Ardha Matsyendrasana-Half Lord of the Fishes Pose: For this asana one foot is placed flat outside the opposite leg on the floor, and the upper body twists towards the top leg. The lower leg may be bent outside the opposite hip with the foot, or extended vertically with the toes. The arms help to maximize the upper body into the twist and may be forced (Baddha Ardha Matsyendrasana) by clutching either feet or opposite hands in a number of configurations.

Ardha Uttanasana-Standing Half Forward Bend: Ardha Uttanasana stretches the spine and legs, and invigorates. This asana is an essential element of Sun Greetings, and helps prepare the body for harder asanas of yoga. It is usually referred to as “Half Standing Forward Fold” or “Half Forward Turn.” Even so, its Sanskrit title literally translates as “half extreme stretch asana.”

Astavakrasana-Eight-Angle Pose: This asana is a diagonal twist balancing with hands. From a squatting pose the posture reached, one arm between the knees, the other just above the other foot, hands on the concrete. Pushing forward and raising the two legs off the floor creates an alternative or preparatory posture, with both legs extended, one leg extended over one thigh, the other leg over the ankle first. Flattening the legs gives full position.

Baddha Konasana-Bound Angle Pose: For this asana from sitting posture both of legs extending out, hands on the arms, palms flat on the bottom, fingers pointed out together, the legs are hinged at the knees so that the feet’s soles meet. The legs at the ankles are clenched and crossed, before the foot touches the perineum. The feet are going back to the ground, and touching there with exercise; the torso is upright and the front gaze. The asana is performed until returning to starting place. Thighs are tightly spread out.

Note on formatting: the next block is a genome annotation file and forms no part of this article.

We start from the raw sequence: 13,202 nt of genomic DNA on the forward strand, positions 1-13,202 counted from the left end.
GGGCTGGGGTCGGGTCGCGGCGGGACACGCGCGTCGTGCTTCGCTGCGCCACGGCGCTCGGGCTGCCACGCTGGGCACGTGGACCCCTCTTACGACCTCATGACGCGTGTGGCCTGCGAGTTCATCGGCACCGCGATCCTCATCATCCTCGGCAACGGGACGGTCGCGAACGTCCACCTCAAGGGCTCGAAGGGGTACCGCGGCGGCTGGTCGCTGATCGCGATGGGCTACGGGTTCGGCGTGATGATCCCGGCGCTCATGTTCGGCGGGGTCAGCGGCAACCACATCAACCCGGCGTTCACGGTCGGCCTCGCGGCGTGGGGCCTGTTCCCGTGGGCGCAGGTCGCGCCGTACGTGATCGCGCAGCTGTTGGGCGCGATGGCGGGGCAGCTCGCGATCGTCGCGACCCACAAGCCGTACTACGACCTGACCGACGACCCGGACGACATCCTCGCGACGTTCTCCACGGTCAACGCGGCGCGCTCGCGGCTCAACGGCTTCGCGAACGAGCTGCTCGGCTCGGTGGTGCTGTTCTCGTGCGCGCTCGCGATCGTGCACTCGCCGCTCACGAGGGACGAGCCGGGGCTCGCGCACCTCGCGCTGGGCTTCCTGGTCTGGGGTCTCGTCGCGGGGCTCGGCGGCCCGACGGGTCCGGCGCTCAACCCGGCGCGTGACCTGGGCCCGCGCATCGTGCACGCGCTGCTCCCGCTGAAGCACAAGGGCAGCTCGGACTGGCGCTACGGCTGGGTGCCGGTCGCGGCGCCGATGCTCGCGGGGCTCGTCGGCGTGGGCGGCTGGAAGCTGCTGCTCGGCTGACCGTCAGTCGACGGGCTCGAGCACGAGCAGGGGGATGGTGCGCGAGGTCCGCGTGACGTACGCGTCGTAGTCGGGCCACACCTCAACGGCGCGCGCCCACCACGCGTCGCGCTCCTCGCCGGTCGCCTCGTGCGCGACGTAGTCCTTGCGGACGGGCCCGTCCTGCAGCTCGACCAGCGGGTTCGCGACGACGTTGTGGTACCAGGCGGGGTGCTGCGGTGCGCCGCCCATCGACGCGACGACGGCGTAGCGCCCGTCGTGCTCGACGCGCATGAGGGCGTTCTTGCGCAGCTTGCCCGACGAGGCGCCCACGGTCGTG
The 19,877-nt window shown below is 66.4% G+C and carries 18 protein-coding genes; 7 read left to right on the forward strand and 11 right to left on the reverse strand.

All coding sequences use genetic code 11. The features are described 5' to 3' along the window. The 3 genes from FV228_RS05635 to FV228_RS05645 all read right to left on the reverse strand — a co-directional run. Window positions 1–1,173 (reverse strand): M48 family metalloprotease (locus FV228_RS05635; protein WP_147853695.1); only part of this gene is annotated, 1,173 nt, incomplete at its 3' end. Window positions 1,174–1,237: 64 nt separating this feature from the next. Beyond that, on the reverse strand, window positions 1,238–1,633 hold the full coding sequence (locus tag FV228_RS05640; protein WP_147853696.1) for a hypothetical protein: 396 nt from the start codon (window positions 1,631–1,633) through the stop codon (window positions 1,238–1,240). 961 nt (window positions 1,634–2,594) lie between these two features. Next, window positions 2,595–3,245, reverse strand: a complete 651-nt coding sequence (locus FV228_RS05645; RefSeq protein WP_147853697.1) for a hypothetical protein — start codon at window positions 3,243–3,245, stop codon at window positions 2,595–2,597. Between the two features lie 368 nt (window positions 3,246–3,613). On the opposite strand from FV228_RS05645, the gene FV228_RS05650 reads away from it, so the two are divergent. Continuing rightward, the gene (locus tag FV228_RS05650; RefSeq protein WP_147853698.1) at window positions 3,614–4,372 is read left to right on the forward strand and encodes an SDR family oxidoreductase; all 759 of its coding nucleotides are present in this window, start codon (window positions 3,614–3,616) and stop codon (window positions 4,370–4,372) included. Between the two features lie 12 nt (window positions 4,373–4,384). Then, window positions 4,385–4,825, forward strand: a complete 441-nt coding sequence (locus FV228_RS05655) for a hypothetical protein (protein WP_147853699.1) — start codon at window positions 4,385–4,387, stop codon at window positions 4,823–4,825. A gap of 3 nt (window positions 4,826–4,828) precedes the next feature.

Bakasana-Crow: In this asana arm Balance, Core. These asanas are balanced by arm.  The basic approach is to push from a crouching position upward. The specialized form of dropping off a headstand is.

Balasana-Child’s Pose: Bring the forehead to the floor from a kneeling position, and relax the arms along with the body, palms upwards. It releases tension in the back, chest, and shoulders. Recommended if you are feeling dizzy or tired. Helpful for reducing stress and anxiety. Flexes the internal system of the body and keeps it supple. It lengthens and extends the spine. Reduces neck and lower back pain if performed with supporting head and torso. It stretches slowly and carefully the hips, thighs, and ankles. Optimizes body-wide circulation. It extends muscles, tendons and ligaments of the knee. Relaxes the mind and body. Makes breathing deep and stable.

Bharadvājāsana-Bharadvaja’s twist: Bharadvājāsana is a spinal twist which is seated. There are a few forms of it: Bharadvājāsana I is the basic form in which the legs, formulated as in Vīrāsana, dropped one foot on the floor to one side and the ankle of the other cradled in the foot arch below. Bharadvājāsana II is the advanced form requiring high hip movement in which one leg articulated like in Padmasana (lotus position), while the other leg articulated as in Vīrāsana (hero pose). Bharadvājāsana on chair is a variant performed on an armless chair sitting sideways. That doesn’t require hip movement; the arms hold the chair’s back to help with the twist.